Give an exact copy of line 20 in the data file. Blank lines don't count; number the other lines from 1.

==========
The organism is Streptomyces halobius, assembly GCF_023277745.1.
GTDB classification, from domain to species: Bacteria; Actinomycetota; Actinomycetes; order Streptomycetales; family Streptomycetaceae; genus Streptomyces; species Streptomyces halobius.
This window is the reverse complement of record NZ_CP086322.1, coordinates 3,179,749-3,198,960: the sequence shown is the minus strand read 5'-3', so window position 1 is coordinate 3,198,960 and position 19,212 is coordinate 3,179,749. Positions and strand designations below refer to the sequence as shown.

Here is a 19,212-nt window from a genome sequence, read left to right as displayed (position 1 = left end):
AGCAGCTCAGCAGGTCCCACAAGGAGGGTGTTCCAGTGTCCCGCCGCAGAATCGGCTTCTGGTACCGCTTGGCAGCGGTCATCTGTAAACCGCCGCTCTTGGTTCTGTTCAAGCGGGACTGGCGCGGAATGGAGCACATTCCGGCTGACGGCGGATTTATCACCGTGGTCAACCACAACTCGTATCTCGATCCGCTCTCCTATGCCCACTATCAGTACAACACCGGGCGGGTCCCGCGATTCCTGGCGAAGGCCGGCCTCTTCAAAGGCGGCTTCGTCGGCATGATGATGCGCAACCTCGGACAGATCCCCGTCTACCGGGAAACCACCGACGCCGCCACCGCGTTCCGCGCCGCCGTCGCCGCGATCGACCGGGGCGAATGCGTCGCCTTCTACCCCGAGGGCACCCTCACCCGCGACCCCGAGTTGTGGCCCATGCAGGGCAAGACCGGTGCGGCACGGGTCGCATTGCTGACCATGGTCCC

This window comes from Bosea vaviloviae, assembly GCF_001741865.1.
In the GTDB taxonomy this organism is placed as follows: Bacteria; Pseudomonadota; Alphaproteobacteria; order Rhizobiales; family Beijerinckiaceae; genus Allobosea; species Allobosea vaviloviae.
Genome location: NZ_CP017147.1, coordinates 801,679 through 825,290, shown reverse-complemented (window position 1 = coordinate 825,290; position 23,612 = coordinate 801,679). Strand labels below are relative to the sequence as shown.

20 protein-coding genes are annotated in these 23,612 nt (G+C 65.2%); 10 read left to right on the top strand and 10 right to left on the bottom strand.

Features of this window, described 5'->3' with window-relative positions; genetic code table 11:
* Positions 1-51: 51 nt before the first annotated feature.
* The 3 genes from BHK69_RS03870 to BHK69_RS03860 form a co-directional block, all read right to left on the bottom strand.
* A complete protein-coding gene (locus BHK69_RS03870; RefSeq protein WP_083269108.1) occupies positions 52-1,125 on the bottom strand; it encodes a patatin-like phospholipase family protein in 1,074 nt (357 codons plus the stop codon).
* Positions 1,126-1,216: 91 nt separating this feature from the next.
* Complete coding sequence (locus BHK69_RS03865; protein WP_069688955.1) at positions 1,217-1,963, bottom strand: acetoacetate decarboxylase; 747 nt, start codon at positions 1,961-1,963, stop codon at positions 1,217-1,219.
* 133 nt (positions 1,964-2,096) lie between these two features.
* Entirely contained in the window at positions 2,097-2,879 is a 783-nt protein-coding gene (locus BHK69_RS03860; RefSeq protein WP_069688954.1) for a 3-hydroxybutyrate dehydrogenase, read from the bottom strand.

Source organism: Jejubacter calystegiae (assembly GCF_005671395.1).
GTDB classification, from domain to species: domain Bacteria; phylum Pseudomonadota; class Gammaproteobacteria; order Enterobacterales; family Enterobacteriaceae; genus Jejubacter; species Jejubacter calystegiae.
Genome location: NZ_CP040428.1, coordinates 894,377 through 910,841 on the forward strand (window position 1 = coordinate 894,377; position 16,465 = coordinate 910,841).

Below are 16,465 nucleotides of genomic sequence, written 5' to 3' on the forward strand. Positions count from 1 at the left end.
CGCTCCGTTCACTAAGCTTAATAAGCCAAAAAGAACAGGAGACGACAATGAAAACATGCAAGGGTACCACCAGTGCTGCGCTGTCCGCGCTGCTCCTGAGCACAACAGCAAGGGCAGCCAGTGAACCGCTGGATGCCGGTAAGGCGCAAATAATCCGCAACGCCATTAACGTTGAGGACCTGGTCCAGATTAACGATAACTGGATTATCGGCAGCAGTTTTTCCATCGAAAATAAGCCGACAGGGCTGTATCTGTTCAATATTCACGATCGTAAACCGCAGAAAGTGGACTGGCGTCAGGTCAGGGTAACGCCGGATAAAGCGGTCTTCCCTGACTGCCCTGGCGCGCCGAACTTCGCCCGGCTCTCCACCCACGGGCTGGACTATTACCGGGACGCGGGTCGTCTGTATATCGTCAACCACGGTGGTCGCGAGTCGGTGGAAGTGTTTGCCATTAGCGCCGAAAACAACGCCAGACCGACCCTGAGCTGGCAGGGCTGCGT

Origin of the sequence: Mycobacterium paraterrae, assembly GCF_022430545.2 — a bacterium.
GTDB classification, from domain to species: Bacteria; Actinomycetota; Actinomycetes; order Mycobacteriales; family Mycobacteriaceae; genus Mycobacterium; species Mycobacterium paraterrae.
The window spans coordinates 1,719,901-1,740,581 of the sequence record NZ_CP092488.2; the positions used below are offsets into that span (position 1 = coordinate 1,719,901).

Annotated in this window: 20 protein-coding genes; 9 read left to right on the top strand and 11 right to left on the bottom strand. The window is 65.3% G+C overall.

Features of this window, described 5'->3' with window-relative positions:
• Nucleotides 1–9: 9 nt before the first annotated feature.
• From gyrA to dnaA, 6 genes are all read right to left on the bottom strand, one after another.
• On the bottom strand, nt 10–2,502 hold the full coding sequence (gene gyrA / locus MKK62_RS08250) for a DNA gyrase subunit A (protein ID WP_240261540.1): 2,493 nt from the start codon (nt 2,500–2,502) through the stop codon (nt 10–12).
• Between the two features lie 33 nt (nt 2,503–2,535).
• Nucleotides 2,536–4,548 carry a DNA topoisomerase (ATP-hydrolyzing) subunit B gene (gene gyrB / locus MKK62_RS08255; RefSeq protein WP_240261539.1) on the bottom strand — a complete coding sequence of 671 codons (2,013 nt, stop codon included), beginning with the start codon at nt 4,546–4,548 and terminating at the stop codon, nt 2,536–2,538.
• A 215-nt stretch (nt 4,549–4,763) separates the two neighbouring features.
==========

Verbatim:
Genome location: NZ_CP040428.1, coordinates 894,377 through 910,841 on the forward strand (window position 1 = coordinate 894,377; position 16,465 = coordinate 910,841).